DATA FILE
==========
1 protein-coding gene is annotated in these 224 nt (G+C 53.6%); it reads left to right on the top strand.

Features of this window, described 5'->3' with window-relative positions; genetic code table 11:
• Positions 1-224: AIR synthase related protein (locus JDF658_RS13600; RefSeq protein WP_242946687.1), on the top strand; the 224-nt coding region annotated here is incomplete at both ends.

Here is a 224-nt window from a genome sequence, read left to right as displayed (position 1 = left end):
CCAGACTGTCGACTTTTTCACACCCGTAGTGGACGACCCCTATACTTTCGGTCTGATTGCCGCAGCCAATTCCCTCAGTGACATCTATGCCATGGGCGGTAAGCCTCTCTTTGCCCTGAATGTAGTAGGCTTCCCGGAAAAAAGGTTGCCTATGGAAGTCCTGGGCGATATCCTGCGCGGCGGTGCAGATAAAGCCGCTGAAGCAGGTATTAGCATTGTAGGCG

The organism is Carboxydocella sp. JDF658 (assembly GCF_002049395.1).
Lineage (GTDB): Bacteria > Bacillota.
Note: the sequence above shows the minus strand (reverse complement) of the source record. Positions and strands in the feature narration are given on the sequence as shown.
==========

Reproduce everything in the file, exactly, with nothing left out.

1 protein-coding gene is annotated in these 224 nt (G+C 53.6%); it reads left to right on the top strand.

Features of this window, described 5'->3' with window-relative positions; genetic code table 11:
• Positions 1-224: AIR synthase related protein (locus JDF658_RS13600; RefSeq protein WP_242946687.1), on the top strand; the 224-nt coding region annotated here is incomplete at both ends.

Here is a 224-nt window from a genome sequence, read left to right as displayed (position 1 = left end):
CCAGACTGTCGACTTTTTCACACCCGTAGTGGACGACCCCTATACTTTCGGTCTGATTGCCGCAGCCAATTCCCTCAGTGACATCTATGCCATGGGCGGTAAGCCTCTCTTTGCCCTGAATGTAGTAGGCTTCCCGGAAAAAAGGTTGCCTATGGAAGTCCTGGGCGATATCCTGCGCGGCGGTGCAGATAAAGCCGCTGAAGCAGGTATTAGCATTGTAGGCG

The organism is Carboxydocella sp. JDF658 (assembly GCF_002049395.1).
Lineage (GTDB): Bacteria > Bacillota.
Note: the sequence above shows the minus strand (reverse complement) of the source record. Positions and strands in the feature narration are given on the sequence as shown.